Our friends at NIS America are back with another suspiciously cute game! The great character designs are given but what else lies behind the cuteness of Monster Menu: Scavenger’s Cookbook? NIS America kindly gifted us a review copy for the PS5; let’s check it out.
Monster Menu: Scavenger’s Cookbook begins on the premise of an adventurer’s journey into what is deemed as a ‘Rookie Dungeon’ to test one’s strength as an adventurer; however, you find yourself lost and after three days on the verge of starvation and dehydration. But all is not lost. The player stumbles across a monster’s corpse. The corpse may be rotting and inedible, but food is food when you’re close to starvation, right? After passing out, the players find themselves in an abandoned camp, being granted another day to live and find a way out of the dungeon. This is the start of the adventurer’s grand journey of survival and hopefully, escape.
As a dungeon crawler, I will admit there is a lot to take in initially. The tutorials are helpful, but there is a lot of information. I feel what makes Monster Menu different to me is how it’s played. One of my favorite aspects about this game is that you can create your character! The customization had decent options which I was pleasantly surprised and reminded me about the other games where you can customize their hair, clothes, skin tone, voice, etc.
Right away you can tell that the story is super basic and straight to the point. You’re lost and on the verge of perishing from dehydration and starvation. You need not just to die, right? You need to survive and escape from this dungeon. If you think that’s all to it, you’re wrong. This is a NIS game, be ready for plot twists, chaos, and destruction!
Though I am not one for dungeon crawlers, I still gave Monster Menu a good try. I was pleasantly surprised at the third-person view while exploring and in battle. True to its name, you are in a dungeon and there are multiple floors that you will go through. Some of the floors have little to no enemies, and some floors are loaded with beasts. Each level or floor has stairs that you’re looking for to move on to the next level. Just to note, it looks like you’re going down instead of up; just something I noticed.
Additionally, during each floor, you can take a rest which will take you back to camp to rest, cook, eat, repair, save, etc. As you explore, players will notice that day changes into night, which also means the enemies are more aggravated and feral. Depending on your play style, you could opt in and explore the dungeon at night, or play it safe and explore through the day. I took the safe route. One of the best features I noticed before even exploring is you can see all the enemies on the field via the map, so if you’re running low on health, energy, etc., you can avoid enemies to make it to the next level.
The battle system is very reminiscent of NIS’ Disgaea series with the tactical grid movement, skills, and even the in-battle menu. Each character and enemy has a turn and a movement. You can move your characters anywhere within blue squares while yellow squares show the range of your specific character’s attacks; this also applies to skills. During the character/enemy’s turn, an attack can be made, skills and items can be used, defense applied, or skip a turn and use an ability unique to Monster Menu – Devour.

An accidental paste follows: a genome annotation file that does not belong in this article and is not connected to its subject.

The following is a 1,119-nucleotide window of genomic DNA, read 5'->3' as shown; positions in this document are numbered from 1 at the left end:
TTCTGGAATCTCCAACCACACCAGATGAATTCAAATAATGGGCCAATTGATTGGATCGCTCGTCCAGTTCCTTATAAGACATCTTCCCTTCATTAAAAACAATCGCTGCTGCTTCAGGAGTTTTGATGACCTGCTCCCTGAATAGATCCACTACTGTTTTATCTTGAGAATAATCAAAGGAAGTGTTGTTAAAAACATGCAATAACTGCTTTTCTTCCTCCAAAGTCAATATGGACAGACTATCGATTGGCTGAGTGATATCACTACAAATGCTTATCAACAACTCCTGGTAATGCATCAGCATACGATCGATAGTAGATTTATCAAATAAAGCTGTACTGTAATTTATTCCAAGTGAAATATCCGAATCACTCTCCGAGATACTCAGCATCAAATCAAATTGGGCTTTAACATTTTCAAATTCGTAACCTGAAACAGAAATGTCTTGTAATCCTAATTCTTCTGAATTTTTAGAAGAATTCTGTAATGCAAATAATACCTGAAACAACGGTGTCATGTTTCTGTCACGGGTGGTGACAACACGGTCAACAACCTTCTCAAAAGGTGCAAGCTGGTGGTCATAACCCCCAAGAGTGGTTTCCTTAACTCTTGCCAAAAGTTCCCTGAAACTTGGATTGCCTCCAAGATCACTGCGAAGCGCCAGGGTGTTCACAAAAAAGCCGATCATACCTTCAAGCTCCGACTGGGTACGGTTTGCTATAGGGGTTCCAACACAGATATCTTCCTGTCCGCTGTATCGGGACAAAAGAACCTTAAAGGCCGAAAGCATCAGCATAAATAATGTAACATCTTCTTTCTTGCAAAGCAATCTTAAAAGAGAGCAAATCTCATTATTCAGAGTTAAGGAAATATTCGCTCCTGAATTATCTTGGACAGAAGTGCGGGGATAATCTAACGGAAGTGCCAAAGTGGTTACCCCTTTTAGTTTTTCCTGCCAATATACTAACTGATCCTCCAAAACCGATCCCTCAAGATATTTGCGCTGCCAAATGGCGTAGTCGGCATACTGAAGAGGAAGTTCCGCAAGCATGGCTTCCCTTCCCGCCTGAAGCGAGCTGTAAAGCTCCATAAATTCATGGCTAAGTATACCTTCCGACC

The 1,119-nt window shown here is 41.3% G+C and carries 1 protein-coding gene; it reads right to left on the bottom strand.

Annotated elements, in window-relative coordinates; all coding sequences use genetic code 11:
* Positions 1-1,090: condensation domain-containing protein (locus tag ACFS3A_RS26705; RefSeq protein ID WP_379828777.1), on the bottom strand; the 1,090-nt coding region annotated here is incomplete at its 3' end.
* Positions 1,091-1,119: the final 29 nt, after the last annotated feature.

In most tactics games, players will not have this option, making Monster Menu unique. Devour allows you to consume any creature felled in battle, including teammates, gaining bonuses skills, or curses depending on who or what is being consumed. Another prominent feature in Monster Menu is that cooking and crafting are essential for survival. Cooking various dishes require ingredients you manage to scavenge during your journey such as meats and veggies to interesting ones such as rocks, hay, sticks, etc. Most of these items can be used in dishes and crafting, so choose wisely.
I admit this part of the game was overwhelming because the ingredients would go bad shortly. I’ve noticed that some ingredients spoil immediately after getting them, so you must have a certain amount of ingredients to make a dish or item. You must also ensure the cooked dish replenishes your character’s health, calories, and hydration. Each dish may affect a character’s stats, which may affect the character’s gameplay.
It’s a lot to take in, but there’s more! You also need to make sure that you watch your individual character’s weapon durability or in my case the number of arrows needed for a bow. You have the option of crafting repair kits and crafting/finding various weapons while exploring. If your weapon breaks, it will not do as much damage as it should, which could turn out bad while exploring or fighting a boss enemy. However, one of the cool things about Monster Menu is that you can change your character’s weapon if you want to. The downside is that their stats are meant for the weapons they start with, so if players decide to change their character’s weapons, they will have to build up their stats again which can be difficult. There’s just so much to keep track of!
Overall, as someone who doesn’t play dungeon crawlers, Monster Menu was a little stressful but enjoyable! A couple of times, the camera angles were wonky or battles were not engaging after touching an enemy. If you’re a fan of dungeon crawlers, cooking dishes with ingredients you found on your journey, crafting, and tactical gameplay, Monster Menu: The Scavenger’s Cookbook is a must-try. Just don’t go hungry!
Monster Menu: Scavenger’s Cookbook Review
Don't Go Hungry Into the Night
To eat or not to eat is the question! Dungeon crawling, monsters, and questionable meals aplenty in Monster Menu!